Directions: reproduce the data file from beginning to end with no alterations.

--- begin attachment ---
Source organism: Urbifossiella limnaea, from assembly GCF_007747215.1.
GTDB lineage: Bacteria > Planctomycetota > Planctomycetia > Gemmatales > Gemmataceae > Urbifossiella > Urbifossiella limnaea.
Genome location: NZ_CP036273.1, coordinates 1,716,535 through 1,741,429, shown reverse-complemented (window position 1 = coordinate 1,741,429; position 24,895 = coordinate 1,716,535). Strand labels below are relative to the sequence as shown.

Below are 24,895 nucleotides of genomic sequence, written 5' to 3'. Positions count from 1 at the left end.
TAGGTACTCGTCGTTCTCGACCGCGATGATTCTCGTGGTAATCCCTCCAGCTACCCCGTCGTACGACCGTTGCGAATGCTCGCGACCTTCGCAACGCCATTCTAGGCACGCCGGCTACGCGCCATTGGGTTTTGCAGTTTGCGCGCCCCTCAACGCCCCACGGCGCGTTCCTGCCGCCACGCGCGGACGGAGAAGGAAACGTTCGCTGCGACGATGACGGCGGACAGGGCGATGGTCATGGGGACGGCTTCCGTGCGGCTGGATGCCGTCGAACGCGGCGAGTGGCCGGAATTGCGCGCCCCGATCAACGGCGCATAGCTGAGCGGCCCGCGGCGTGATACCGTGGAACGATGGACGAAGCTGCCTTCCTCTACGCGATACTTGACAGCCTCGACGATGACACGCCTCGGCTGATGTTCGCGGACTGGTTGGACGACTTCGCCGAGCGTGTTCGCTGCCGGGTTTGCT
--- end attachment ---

Source organism: Urbifossiella limnaea, from assembly GCF_007747215.1.
GTDB lineage: Bacteria > Planctomycetota > Planctomycetia > Gemmatales > Gemmataceae > Urbifossiella > Urbifossiella limnaea.
Genome location: NZ_CP036273.1, coordinates 1,716,535 through 1,741,429, shown reverse-complemented (window position 1 = coordinate 1,741,429; position 24,895 = coordinate 1,716,535). Strand labels below are relative to the sequence as shown.

Below are 24,895 nucleotides of genomic sequence, written 5' to 3'. Positions count from 1 at the left end.
TAGGTACTCGTCGTTCTCGACCGCGATGATTCTCGTGGTAATCCCTCCAGCTACCCCGTCGTACGACCGTTGCGAATGCTCGCGACCTTCGCAACGCCATTCTAGGCACGCCGGCTACGCGCCATTGGGTTTTGCAGTTTGCGCGCCCCTCAACGCCCCACGGCGCGTTCCTGCCGCCACGCGCGGACGGAGAAGGAAACGTTCGCTGCGACGATGACGGCGGACAGGGCGATGGTCATGGGGACGGCTTCCGTGCGGCTGGATGCCGTCGAACGCGGCGAGTGGCCGGAATTGCGCGCCCCGATCAACGGCGCATAGCTGAGCGGCCCGCGGCGTGATACCGTGGAACGATGGACGAAGCTGCCTTCCTCTACGCGATACTTGACAGCCTCGACGATGACACGCCTCGGCTGATGTTCGCGGACTGGTTGGACGACTTCGCCGAGCGTGTTCGCTGCCGGGTTTGCT